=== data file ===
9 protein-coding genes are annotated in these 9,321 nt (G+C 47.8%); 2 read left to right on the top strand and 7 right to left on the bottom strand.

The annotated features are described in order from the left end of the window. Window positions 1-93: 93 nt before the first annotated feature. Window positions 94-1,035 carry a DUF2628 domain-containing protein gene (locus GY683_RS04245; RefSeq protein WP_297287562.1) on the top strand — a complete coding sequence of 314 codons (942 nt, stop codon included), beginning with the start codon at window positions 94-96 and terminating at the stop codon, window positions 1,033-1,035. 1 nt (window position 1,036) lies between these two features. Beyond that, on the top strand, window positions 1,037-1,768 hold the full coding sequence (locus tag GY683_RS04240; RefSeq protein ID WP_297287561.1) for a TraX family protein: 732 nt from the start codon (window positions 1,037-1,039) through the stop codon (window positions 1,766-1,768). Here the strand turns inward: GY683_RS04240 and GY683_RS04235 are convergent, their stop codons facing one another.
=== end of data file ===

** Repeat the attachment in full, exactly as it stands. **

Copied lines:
9 protein-coding genes are annotated in these 9,321 nt (G+C 47.8%); 2 read left to right on the top strand and 7 right to left on the bottom strand.

The annotated features are described in order from the left end of the window. Window positions 1-93: 93 nt before the first annotated feature. Window positions 94-1,035 carry a DUF2628 domain-containing protein gene (locus GY683_RS04245; RefSeq protein WP_297287562.1) on the top strand — a complete coding sequence of 314 codons (942 nt, stop codon included), beginning with the start codon at window positions 94-96 and terminating at the stop codon, window positions 1,033-1,035. 1 nt (window position 1,036) lies between these two features. Beyond that, on the top strand, window positions 1,037-1,768 hold the full coding sequence (locus tag GY683_RS04240; RefSeq protein ID WP_297287561.1) for a TraX family protein: 732 nt from the start codon (window positions 1,037-1,039) through the stop codon (window positions 1,766-1,768). Here the strand turns inward: GY683_RS04240 and GY683_RS04235 are convergent, their stop codons facing one another.